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Kiwi gains ahead of US employment, Spanish update

New Zealand dollar gains ahead of US employment, Spanish update on finances

By Paul McBeth

Aug 03 (BusinessDesk) - The New Zealand dollar gained in local trading ahead of US jobs figures which will likely show the unemployment rate is unchanged in the world's biggest economy, and as Spain's government prepares to make a public announcement on how it's faring.

The kiwi rose to 81.29 US cents at 5pm from 80.88 cents at 8am and 80.91 cents yesterday. The trade-weighted index advanced to 73.44 from 73. The New Zealand dollar is poised for a 0.6 percent weekly gain against the greenback and a 1.4 percent increase on a trade-weighted basis.

The US added 100,000 jobs last month though its unemployment rate stayed at 8.2 percent, according to a Bloomberg survey of economists. Traders are looking to see whether the figures are in line with expectations, or if the US labour market remains weak, increasing the chance of more asset purchases by the Federal Reserve.

"If it confirms another soft payrolls figure, that raises the risk the Fed has to do more," said Joe Carpuso, currency strategist at Commonwealth Bank of Australia in Sydney. "That would mean the Aussie would lift and would be supportive for commodity prices" which would stoke demand for the kiwi, he said.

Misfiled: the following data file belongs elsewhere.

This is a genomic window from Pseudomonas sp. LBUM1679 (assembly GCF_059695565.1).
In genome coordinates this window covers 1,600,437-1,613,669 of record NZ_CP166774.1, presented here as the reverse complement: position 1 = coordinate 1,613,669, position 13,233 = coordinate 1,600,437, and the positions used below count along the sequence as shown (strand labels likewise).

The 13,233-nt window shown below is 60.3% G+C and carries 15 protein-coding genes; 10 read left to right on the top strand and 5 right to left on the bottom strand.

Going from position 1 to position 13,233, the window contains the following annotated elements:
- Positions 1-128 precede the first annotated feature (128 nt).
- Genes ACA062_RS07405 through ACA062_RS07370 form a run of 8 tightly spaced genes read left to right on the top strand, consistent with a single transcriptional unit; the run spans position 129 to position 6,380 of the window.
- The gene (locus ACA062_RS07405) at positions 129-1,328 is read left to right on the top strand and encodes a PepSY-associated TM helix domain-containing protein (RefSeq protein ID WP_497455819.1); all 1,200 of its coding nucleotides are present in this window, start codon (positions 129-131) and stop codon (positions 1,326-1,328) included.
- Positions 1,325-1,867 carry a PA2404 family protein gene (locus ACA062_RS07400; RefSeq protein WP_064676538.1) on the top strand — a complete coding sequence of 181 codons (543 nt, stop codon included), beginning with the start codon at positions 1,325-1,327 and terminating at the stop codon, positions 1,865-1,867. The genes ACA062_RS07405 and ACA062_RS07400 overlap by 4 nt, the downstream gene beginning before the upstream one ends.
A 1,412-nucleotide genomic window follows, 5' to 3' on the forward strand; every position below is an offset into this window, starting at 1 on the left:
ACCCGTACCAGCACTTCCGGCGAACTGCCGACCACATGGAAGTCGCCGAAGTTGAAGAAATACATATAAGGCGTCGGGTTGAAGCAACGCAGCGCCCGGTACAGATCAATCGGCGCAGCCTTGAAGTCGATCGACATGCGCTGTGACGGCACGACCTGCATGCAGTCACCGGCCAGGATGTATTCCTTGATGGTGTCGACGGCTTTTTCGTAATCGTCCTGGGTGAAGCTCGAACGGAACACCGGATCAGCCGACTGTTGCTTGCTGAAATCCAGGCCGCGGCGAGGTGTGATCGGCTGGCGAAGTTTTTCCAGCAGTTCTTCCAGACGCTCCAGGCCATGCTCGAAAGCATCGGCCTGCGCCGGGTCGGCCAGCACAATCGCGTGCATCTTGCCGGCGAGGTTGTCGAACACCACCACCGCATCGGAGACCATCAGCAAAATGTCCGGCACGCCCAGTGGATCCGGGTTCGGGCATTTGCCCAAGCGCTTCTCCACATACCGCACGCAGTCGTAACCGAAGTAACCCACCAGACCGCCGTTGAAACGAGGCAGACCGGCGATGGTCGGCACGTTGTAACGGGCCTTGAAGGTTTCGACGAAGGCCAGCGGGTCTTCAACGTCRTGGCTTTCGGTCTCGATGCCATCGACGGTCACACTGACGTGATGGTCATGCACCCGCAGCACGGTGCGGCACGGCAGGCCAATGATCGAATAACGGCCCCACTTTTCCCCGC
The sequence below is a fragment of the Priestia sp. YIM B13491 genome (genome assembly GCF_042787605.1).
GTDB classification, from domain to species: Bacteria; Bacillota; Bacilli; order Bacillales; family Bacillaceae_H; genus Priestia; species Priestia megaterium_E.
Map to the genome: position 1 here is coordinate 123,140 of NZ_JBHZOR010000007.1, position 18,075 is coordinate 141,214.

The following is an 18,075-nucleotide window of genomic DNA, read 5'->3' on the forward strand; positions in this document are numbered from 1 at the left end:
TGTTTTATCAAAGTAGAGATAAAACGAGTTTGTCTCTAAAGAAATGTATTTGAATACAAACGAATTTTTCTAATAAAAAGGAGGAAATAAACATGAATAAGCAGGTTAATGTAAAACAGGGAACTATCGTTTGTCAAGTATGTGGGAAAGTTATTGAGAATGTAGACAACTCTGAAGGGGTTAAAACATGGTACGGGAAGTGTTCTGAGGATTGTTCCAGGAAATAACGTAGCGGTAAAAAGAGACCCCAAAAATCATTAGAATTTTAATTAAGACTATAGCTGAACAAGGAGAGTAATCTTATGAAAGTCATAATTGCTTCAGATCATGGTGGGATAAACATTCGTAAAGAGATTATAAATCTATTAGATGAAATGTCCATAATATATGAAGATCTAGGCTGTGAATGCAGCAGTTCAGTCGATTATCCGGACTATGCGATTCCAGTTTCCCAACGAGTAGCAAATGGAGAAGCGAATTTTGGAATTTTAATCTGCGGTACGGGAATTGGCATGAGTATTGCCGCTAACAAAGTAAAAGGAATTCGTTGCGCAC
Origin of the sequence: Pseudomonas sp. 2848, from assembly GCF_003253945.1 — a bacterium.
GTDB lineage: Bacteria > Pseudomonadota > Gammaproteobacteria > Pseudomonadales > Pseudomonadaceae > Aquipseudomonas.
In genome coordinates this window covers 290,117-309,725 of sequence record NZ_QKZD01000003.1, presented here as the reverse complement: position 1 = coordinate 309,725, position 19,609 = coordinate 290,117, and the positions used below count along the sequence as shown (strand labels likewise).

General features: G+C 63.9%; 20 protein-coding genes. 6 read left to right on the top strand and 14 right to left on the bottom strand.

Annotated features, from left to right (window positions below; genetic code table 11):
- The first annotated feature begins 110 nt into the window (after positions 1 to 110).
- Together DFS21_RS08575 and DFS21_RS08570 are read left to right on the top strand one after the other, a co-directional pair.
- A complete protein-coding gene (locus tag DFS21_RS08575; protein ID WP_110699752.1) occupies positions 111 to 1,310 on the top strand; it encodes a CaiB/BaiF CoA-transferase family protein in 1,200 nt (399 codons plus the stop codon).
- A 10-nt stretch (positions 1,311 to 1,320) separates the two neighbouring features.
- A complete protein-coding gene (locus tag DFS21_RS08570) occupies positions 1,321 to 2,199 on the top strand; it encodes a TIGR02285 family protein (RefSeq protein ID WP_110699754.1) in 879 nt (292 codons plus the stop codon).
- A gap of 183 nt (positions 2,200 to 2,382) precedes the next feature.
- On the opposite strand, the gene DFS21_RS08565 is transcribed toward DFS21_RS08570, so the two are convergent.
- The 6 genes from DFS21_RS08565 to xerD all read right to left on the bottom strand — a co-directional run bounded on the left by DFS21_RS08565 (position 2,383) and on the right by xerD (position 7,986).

Traders will look to Spanish Prime Minister Mariano Rajoy's press conference after a Cabinet meeting to provide an update on the Mediterranean nation's parlous finances.

"This could be the time when Spain puts up its hand and says 'we need some assistance here'," he said. "If that were to happen, it would be a big event for the market."

The kiwi dollar got a small boost from Standard & Poor's reaffirming New Zealand's AA credit rating, saying the government's strong fiscal position is offsetting the nation's high level of external debt.

Moody's Investors Service and S&P have been downgrading nations and banks recently, though it would take something major for them to get pessimistic about this part of the world, Capurso said.

Investors were put on edge in Northern Hemisphere trading after the European Central Bank failed to deliver any immediate package to shore up the region's debt crisis. That followed on from the Fed meeting a day earlier, which didn't offer any more clues on whether the central bank will print more money.

The New Zealand dollar climbed to 66.76 euro cents from 66.02 cents at 5pm yesterday, and gained to 52.39 British pence from 52.05 pence yesterday. It increased to 77.59 Australian cents from 77.14 cents yesterday, and was little changed at 63.56 yen from 63.48 yen.


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